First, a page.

Answer: If the Department brings an enforcement action on your behalf, you are entitled to recover the full amount due under the FFCRA (see Question 7), which is the greater of your regular rate (see Question 8) or the applicable minimum wage (federal, state, or local) for each hour of uncompensated paid sick leave taken, in each case, subject to the applicable FFCRA maximums (see Question 7). The FFCRA and the Department’s regulations state that an employer who does not compensate you for taking paid sick leave is “considered to have failed to pay the minimum wage … and shall be subject to the enforcement provisions” of the Fair Labor Standards Act. Those enforcement provisions state that the employer “shall be liable to the employee or employees affected in the amount of their unpaid minimum wages.” For the purposes of the FFCRA, the “amount of unpaid minimum wages” does not refer to the federal minimum wage of $7.25 per hour, but rather to the hourly wage at which the employer must compensate you for taking paid sick leave, which is, generally, the greater of your regular rate or the applicable minimum wage (federal, state, or local).
Thus, if the Department brings an enforcement action on your behalf, your recovery against an employer that refuses to compensate you for taking paid sick leave would not be limited to the federal minimum wage of $7.25 per hour if your regular rate or an applicable state or local minimum wage were higher. For example, if your regular rate were $30 per hour and you lawfully took 20 hours of paid sick leave to self-quarantine based on the advice of a health care provider, you may recover $600 ($30 per hour times 20 hours) from your employer. As another example, if you were entitled to a state or local minimum wage of $15 and lawfully took 20 hours of paid sick leave for the same reason, you may recover $300 ($15 per hour times 20 hours). However, you may not recover more than the amount due under the FFCRA. For instance, if your employer initially agreed to pay your full hourly rate of $30 per hour to allow you to take paid sick leave to care for your child whose school is closed, but then pays you only 2/3 of your hourly rate, as required by the FFCRA, you may not recover the unpaid portion of the initially agreed amount because your employer was not required by the FFCRA to pay that portion.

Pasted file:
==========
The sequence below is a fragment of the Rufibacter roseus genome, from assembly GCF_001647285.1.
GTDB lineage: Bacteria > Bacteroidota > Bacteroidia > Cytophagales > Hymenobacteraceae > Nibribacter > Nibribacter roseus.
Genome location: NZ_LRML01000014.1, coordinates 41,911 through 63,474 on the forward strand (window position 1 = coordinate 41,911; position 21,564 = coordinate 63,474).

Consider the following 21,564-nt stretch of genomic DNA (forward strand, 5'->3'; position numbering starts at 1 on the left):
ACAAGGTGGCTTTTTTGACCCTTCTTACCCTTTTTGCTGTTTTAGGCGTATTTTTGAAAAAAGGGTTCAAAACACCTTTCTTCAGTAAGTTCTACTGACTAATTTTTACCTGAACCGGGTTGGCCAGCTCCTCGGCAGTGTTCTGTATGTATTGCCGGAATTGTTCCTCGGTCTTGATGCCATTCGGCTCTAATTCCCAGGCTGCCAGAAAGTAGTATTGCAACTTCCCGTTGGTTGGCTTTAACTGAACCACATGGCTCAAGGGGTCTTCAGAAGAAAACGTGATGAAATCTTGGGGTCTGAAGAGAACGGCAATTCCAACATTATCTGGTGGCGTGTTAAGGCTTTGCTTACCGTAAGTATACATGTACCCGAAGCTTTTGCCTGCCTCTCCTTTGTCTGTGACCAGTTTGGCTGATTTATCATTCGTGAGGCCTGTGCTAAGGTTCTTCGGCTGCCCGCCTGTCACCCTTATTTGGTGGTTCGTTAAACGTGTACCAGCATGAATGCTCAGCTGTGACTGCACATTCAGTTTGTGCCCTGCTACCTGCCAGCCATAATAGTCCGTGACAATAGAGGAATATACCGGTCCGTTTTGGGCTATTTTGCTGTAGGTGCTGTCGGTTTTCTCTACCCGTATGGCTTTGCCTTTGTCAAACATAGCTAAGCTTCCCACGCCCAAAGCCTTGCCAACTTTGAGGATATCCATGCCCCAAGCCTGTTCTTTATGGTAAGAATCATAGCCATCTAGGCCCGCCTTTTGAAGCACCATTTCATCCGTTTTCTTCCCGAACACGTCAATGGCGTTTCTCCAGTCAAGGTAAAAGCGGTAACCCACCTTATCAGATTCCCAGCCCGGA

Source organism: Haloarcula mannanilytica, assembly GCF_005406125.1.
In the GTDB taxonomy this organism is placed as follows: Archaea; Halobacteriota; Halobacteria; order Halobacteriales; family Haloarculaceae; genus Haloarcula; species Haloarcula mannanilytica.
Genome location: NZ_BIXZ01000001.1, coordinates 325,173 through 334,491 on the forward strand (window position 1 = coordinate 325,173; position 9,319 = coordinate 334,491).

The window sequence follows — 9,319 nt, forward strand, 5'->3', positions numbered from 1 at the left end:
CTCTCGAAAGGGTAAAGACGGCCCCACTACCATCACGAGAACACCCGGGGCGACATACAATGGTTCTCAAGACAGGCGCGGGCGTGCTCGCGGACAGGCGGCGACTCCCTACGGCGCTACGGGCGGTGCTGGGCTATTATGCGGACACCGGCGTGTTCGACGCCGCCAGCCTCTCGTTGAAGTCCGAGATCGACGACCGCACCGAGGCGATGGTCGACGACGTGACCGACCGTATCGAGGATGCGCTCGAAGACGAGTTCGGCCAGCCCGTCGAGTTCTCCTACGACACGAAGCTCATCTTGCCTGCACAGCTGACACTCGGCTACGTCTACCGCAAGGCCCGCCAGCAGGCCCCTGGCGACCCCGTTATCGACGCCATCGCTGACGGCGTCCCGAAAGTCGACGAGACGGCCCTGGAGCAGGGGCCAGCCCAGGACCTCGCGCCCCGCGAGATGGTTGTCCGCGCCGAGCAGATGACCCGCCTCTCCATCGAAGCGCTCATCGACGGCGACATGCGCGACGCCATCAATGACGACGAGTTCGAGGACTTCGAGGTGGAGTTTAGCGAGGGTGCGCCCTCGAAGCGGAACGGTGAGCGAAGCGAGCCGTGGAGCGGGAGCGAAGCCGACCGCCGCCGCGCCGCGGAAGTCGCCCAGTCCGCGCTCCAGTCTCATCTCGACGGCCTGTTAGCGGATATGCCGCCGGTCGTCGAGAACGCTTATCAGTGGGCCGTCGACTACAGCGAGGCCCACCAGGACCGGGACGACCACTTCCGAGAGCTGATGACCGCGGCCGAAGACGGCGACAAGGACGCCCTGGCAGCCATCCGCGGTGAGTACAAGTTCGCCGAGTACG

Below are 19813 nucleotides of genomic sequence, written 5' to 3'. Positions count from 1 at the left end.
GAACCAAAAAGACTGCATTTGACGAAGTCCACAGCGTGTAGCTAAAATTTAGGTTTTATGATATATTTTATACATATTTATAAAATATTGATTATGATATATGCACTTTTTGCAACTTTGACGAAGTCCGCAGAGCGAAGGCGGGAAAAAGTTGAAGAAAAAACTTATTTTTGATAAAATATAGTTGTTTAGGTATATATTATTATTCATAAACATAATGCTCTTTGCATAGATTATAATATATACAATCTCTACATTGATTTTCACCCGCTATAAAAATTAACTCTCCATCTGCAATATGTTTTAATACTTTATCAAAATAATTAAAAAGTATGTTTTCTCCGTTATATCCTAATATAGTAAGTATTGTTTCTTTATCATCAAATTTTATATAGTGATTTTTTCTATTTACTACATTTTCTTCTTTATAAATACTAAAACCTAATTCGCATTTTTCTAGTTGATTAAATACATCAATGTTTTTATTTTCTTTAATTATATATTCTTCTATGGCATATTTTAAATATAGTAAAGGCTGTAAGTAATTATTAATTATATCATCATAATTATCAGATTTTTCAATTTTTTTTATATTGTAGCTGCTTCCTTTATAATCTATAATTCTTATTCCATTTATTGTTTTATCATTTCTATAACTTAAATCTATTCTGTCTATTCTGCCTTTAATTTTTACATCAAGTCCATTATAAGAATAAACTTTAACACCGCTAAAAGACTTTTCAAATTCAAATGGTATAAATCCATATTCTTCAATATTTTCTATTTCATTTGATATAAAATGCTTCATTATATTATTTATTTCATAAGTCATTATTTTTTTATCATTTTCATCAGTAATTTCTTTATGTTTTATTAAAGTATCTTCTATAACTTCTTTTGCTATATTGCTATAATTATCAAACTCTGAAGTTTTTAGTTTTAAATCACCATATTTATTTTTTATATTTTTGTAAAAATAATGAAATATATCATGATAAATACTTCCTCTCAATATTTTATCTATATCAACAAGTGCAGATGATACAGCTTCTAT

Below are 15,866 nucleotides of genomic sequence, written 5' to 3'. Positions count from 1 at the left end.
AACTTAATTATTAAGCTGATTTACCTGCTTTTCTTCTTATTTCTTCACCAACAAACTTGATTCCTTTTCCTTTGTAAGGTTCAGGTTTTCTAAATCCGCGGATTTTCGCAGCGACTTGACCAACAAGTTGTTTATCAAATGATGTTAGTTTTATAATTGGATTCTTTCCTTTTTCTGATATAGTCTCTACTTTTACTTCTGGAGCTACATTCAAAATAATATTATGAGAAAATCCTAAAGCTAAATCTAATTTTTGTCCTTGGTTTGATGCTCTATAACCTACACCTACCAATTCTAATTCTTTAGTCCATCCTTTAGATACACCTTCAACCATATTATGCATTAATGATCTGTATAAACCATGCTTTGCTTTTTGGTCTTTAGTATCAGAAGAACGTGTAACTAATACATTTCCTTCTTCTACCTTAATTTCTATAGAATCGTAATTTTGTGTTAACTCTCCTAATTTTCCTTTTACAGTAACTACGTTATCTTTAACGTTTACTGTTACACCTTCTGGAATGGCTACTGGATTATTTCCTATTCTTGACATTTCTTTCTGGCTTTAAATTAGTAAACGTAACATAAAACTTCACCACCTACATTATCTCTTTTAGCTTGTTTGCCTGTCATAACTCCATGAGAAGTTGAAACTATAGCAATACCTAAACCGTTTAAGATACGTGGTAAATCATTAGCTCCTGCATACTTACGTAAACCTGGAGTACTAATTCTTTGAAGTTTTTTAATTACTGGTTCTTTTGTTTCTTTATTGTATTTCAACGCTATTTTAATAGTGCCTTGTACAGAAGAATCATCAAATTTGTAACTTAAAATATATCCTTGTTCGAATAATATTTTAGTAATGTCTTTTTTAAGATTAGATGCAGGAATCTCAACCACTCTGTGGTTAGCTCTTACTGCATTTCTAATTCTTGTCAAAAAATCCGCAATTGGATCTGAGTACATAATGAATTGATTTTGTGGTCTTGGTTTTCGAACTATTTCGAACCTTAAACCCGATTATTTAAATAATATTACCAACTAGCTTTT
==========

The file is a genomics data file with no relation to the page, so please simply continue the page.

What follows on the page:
Question 89: I hire workers to perform certain domestic tasks, such as landscaping, cleaning, and childcare, at my home. Do I have to provide my domestic service workers paid sick leave or expanded family and medical leave?